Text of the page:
Chairman expresses his concerns over Harps’ future

Alan Foley

Reporter:

Alan Foley

Finn Harps chairman Joey O’Leary has warned of his concern over the financial requirements needed for the club to secure a license to continue in existence next season.

Finn Harps chairman Joey O’Leary has warned of his concern over the financial requirements needed for the club to secure a license to continue in existence next season.

O’Leary said Harps must raise approximately E50,000 over the next three months to pay the bills for the season about to finish ahead of the imminent application to the FAI Club Licensing Committee. He has encouraged some of the club’s stay-away fans to attend the last home game of the season against Wexford Youths on Saturday night.

“I’d definitely say it’s concerning,” he said this week of the club’s plight. “The biggest thing at the moment is the lack of support. Gate receipts are drastically down. We’re trying to encourage as many fans as we can to attend the Wexford game, particularly those fans who haven’t been to Finn Park for a season or two to come back and support the club. There’s been an awful lot of negative talk around the club for the past couple of years but there’s a lot of good things going on at the same time.

“The current management team of Peter Hutton, Felix Healy and Sean ‘Wizard’ McGowan is very strong and will have their own squad assembled for the start of the new campaign. Sean has his team top of the northern section of the U-19 league ahead of Premier Division clubs such as Sligo Rovers and Derry City.

“We’re delighted with that and of course Peter and Felix are working at securing the futures of some of the young squad we have now for next season. We’d like the fans to come along and support the club on Saturday and see the good work being put in.”

Harps will host a Special General Meeting on Sunday, November 6, and at this meeting a new board will be elected. An emergency motion is planned for that night to increase the size of the existing board and the shareholders in attendance will learn of the exact figure needed to meet the FAI’s licensing requirements.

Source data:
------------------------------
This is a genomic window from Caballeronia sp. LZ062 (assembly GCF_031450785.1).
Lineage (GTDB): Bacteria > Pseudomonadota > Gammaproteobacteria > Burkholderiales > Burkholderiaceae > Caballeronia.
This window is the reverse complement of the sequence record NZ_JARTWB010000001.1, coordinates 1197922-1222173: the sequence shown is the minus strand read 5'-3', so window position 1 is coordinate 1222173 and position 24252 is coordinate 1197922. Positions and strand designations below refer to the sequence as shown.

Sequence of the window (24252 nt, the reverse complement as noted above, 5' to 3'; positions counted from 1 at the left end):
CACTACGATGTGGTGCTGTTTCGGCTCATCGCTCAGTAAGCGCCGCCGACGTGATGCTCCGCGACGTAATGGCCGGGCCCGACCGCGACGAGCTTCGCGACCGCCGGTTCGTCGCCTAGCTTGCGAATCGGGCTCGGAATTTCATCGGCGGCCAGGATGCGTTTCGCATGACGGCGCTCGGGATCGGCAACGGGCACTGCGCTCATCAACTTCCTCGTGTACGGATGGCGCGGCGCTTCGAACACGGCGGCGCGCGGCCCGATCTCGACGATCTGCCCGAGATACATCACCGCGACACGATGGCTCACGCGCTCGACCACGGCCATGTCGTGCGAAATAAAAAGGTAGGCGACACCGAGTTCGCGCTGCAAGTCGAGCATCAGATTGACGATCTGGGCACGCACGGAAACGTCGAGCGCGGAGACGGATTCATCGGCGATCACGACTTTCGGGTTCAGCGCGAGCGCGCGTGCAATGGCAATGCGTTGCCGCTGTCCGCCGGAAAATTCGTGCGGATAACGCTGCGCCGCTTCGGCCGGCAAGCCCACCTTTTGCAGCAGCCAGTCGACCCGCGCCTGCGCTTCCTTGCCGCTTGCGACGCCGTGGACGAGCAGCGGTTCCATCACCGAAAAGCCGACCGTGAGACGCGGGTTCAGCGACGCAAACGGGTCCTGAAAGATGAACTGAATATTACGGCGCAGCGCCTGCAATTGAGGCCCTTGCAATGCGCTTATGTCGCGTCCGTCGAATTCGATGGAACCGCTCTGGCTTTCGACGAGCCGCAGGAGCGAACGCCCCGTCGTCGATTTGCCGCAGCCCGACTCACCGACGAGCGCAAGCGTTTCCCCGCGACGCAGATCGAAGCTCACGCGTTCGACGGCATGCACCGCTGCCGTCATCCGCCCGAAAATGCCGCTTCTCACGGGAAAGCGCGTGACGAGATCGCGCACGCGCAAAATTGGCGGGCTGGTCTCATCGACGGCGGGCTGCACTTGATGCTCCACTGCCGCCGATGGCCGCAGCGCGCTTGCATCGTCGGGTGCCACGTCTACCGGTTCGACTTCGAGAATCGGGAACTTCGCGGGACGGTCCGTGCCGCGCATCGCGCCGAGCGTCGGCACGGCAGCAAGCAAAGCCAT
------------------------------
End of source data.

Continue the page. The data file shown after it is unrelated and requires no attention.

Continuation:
“At the meeting in November we hope to add to the board,” O’Leary said. “We have seven people on board right now. There’s too much work being done by too few.

“We’ll have to continue to work hard after the last ball is kicked. From the board’s point of view the off-season is by far the busiest time of the year.”

The deadline for League of Ireland clubs to submit completed licence application to FAI licensing manager is November 30, although financial documentation is not needed in its entirety until January 30. In February, the FAI Club Licensing Committee makes first instance decision for awarding of league licences.

“We really need to look at bringing in E40,000 to E50,000 to tidy the season up and secure the license for 2012,” the ciarman added. “The licensing scenario is pretty strict - you need to have you bills paid and you have to have your wages paid - so there’s consequences. A lot of work will be needed.

“I firmly believe there are a number of clubs in both the Premier Division and the First Division will struggle to get a licence next year. The fact is if you do not get a licence then there isn’t even the old A Championship, which has been done away with now, to drop into so it’s very concerning.”